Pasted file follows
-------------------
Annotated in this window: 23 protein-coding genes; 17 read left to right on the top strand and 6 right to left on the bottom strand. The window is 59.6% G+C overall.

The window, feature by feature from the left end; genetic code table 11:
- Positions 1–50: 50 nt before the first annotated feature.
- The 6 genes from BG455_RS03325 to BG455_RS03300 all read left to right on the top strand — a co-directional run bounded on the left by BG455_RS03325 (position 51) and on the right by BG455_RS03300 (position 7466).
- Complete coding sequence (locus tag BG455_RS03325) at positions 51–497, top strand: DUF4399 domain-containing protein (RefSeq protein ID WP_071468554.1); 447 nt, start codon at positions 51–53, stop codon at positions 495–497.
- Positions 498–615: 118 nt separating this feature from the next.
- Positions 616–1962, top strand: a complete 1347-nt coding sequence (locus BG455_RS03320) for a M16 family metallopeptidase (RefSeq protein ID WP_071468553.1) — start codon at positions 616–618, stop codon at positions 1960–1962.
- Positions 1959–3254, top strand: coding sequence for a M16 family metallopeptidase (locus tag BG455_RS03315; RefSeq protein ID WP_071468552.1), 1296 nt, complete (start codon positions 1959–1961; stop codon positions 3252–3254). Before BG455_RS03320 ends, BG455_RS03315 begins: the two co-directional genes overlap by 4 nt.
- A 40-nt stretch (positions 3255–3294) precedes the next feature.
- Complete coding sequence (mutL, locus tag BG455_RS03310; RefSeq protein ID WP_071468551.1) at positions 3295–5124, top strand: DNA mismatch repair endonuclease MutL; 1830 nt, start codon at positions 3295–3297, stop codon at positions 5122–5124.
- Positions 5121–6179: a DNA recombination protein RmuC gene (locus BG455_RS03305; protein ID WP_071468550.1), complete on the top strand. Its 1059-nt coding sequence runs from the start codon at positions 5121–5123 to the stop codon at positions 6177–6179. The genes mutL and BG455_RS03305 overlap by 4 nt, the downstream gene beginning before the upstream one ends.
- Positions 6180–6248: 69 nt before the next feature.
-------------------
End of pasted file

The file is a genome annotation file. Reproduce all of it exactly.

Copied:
Annotated in this window: 23 protein-coding genes; 17 read left to right on the top strand and 6 right to left on the bottom strand. The window is 59.6% G+C overall.

The window, feature by feature from the left end; genetic code table 11:
- Positions 1–50: 50 nt before the first annotated feature.
- The 6 genes from BG455_RS03325 to BG455_RS03300 all read left to right on the top strand — a co-directional run bounded on the left by BG455_RS03325 (position 51) and on the right by BG455_RS03300 (position 7466).
- Complete coding sequence (locus tag BG455_RS03325) at positions 51–497, top strand: DUF4399 domain-containing protein (RefSeq protein ID WP_071468554.1); 447 nt, start codon at positions 51–53, stop codon at positions 495–497.
- Positions 498–615: 118 nt separating this feature from the next.
- Positions 616–1962, top strand: a complete 1347-nt coding sequence (locus BG455_RS03320) for a M16 family metallopeptidase (RefSeq protein ID WP_071468553.1) — start codon at positions 616–618, stop codon at positions 1960–1962.
- Positions 1959–3254, top strand: coding sequence for a M16 family metallopeptidase (locus tag BG455_RS03315; RefSeq protein ID WP_071468552.1), 1296 nt, complete (start codon positions 1959–1961; stop codon positions 3252–3254). Before BG455_RS03320 ends, BG455_RS03315 begins: the two co-directional genes overlap by 4 nt.
- A 40-nt stretch (positions 3255–3294) precedes the next feature.
- Complete coding sequence (mutL, locus tag BG455_RS03310; RefSeq protein ID WP_071468551.1) at positions 3295–5124, top strand: DNA mismatch repair endonuclease MutL; 1830 nt, start codon at positions 3295–3297, stop codon at positions 5122–5124.
- Positions 5121–6179: a DNA recombination protein RmuC gene (locus BG455_RS03305; protein ID WP_071468550.1), complete on the top strand. Its 1059-nt coding sequence runs from the start codon at positions 5121–5123 to the stop codon at positions 6177–6179. The genes mutL and BG455_RS03305 overlap by 4 nt, the downstream gene beginning before the upstream one ends.
- Positions 6180–6248: 69 nt before the next feature.